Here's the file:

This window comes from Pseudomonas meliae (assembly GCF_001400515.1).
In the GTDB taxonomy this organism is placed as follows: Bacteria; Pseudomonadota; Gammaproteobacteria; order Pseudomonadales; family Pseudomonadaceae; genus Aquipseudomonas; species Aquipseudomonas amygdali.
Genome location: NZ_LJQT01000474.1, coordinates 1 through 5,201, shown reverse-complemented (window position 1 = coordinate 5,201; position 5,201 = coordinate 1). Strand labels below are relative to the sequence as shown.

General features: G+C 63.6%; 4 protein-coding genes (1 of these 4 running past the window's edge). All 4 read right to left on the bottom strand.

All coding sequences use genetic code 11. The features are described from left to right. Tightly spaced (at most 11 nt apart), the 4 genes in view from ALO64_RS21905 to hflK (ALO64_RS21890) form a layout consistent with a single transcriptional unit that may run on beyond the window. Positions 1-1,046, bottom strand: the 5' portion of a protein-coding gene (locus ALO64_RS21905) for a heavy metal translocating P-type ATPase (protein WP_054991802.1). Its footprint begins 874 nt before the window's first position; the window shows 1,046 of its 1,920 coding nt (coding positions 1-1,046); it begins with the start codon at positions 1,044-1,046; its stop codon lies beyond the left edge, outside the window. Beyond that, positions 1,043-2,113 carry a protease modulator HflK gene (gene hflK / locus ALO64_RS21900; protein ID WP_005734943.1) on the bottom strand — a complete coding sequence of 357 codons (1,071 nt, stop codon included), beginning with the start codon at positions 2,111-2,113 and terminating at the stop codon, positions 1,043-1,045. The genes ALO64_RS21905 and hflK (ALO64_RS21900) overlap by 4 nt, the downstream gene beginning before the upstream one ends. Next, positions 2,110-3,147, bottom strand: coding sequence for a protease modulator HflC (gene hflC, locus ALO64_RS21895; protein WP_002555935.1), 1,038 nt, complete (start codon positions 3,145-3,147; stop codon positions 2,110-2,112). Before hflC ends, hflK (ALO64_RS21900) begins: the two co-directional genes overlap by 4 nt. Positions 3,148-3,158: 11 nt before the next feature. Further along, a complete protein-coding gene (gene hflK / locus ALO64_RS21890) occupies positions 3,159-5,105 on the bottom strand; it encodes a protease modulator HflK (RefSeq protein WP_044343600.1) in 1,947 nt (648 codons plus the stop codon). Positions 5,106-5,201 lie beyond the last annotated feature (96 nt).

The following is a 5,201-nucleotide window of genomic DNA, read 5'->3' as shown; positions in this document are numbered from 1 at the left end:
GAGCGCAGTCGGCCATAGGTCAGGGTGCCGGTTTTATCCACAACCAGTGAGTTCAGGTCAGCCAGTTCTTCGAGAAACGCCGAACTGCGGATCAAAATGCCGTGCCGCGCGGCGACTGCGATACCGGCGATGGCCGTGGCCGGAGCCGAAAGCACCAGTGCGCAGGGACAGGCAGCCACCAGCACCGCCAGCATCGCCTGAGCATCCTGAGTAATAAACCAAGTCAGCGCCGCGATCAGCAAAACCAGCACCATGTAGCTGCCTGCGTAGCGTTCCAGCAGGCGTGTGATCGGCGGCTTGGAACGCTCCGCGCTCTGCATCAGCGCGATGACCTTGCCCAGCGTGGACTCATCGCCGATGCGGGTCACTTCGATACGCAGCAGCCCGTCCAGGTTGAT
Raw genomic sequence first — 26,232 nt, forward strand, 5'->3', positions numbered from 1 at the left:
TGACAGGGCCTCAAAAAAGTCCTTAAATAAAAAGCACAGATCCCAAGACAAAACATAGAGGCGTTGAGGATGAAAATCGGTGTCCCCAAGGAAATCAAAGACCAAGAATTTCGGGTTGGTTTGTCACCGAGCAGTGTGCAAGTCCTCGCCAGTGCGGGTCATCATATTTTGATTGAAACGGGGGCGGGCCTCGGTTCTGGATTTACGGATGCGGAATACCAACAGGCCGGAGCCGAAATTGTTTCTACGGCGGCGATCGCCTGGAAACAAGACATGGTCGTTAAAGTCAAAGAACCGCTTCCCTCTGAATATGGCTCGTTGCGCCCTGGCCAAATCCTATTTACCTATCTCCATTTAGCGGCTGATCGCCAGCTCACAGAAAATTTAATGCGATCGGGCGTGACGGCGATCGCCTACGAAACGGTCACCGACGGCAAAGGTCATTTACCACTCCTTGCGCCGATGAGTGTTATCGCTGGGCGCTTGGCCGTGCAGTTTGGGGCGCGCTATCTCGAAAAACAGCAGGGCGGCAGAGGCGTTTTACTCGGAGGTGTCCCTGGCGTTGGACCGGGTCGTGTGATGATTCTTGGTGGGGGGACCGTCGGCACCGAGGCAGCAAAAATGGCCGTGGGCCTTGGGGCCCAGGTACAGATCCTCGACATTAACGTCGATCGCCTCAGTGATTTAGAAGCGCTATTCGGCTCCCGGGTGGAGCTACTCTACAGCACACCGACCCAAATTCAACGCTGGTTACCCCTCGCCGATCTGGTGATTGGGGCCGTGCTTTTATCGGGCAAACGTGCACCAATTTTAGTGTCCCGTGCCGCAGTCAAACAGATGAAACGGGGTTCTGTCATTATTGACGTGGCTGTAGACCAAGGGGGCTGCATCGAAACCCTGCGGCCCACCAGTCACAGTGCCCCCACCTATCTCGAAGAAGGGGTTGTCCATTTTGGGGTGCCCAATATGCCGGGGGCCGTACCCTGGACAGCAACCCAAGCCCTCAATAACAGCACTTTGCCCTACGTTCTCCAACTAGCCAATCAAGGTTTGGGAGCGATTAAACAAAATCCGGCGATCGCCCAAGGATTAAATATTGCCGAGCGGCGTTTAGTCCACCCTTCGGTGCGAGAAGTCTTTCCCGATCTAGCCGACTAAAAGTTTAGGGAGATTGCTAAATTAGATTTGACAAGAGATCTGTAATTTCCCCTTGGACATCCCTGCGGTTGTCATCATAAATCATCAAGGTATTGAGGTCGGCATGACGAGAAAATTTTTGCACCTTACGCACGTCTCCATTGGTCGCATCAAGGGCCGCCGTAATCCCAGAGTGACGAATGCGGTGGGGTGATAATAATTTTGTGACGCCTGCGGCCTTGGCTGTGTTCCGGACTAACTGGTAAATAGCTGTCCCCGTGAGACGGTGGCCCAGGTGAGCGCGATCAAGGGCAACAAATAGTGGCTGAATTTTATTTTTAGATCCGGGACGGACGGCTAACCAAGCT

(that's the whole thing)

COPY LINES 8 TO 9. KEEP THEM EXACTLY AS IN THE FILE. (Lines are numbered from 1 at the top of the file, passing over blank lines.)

Raw genomic sequence first — 26,232 nt, forward strand, 5'->3', positions numbered from 1 at the left:
TGACAGGGCCTCAAAAAAGTCCTTAAATAAAAAGCACAGATCCCAAGACAAAACATAGAGGCGTTGAGGATGAAAATCGGTGTCCCCAAGGAAATCAAAGACCAAGAATTTCGGGTTGGTTTGTCACCGAGCAGTGTGCAAGTCCTCGCCAGTGCGGGTCATCATATTTTGATTGAAACGGGGGCGGGCCTCGGTTCTGGATTTACGGATGCGGAATACCAACAGGCCGGAGCCGAAATTGTTTCTACGGCGGCGATCGCCTGGAAACAAGACATGGTCGTTAAAGTCAAAGAACCGCTTCCCTCTGAATATGGCTCGTTGCGCCCTGGCCAAATCCTATTTACCTATCTCCATTTAGCGGCTGATCGCCAGCTCACAGAAAATTTAATGCGATCGGGCGTGACGGCGATCGCCTACGAAACGGTCACCGACGGCAAAGGTCATTTACCACTCCTTGCGCCGATGAGTGTTATCGCTGGGCGCTTGGCCGTGCAGTTTGGGGCGCGCTATCTCGAAAAACAGCAGGGCGGCAGAGGCGTTTTACTCGGAGGTGTCCCTGGCGTTGGACCGGGTCGTGTGATGATTCTTGGTGGGGGGACCGTCGGCACCGAGGCAGCAAAAATGGCCGTGGGCCTTGGGGCCCAGGTACAGATCCTCGACATTAACGTCGATCGCCTCAGTGATTTAGAAGCGCTATTCGGCTCCCGGGTGGAGCTACTCTACAGCACACCGACCCAAATTCAACGCTGGTTACCCCTCGCCGATCTGGTGATTGGGGCCGTGCTTTTATCGGGCAAACGTGCACCAATTTTAGTGTCCCGTGCCGCAGTCAAACAGATGAAACGGGGTTCTGTCATTATTGACGTGGCTGTAGACCAAGGGGGCTGCATCGAAACCCTGCGGCCCACCAGTCACAGTGCCCCCACCTATCTCGAAGAAGGGGTTGTCCATTTTGGGGTGCCCAATATGCCGGGGGCCGTACCCTGGACAGCAACCCAAGCCCTCAATAACAGCACTTTGCCCTACGTTCTCCAACTAGCCAATCAAGGTTTGGGAGCGATTAAACAAAATCCGGCGATCGCCCAAGGATTAAATATTGCCGAGCGGCGTTTAGTCCACCCTTCGGTGCGAGAAGTCTTTCCCGATCTAGCCGACTAAAAGTTTAGGGAGATTGCTAAATTAGATTTGACAAGAGATCTGTAATTTCCCCTTGGACATCCCTGCGGTTGTCATCATAAATCATCAAGGTATTGAGGTCGGCATGACGAGAAAATTTTTGCACCTTACGCACGTCTCCATTGGTCGCATCAAGGGCCGCCGTAATCCCAGAGTGACGAATGCGGTGGGGTGATAATAATTTTGTGACGCCTGCGGCCTTGGCTGTGTTCCGGACTAACTGGTAAATAGCTGTCCCCGTGAGACGGTGGCCCAGGTGAGCGCGATCAAGGGCAACAAATAGTGGCTGAATTTTATTTTTAGATCCGGGACGGACGGCTAACCAAGCT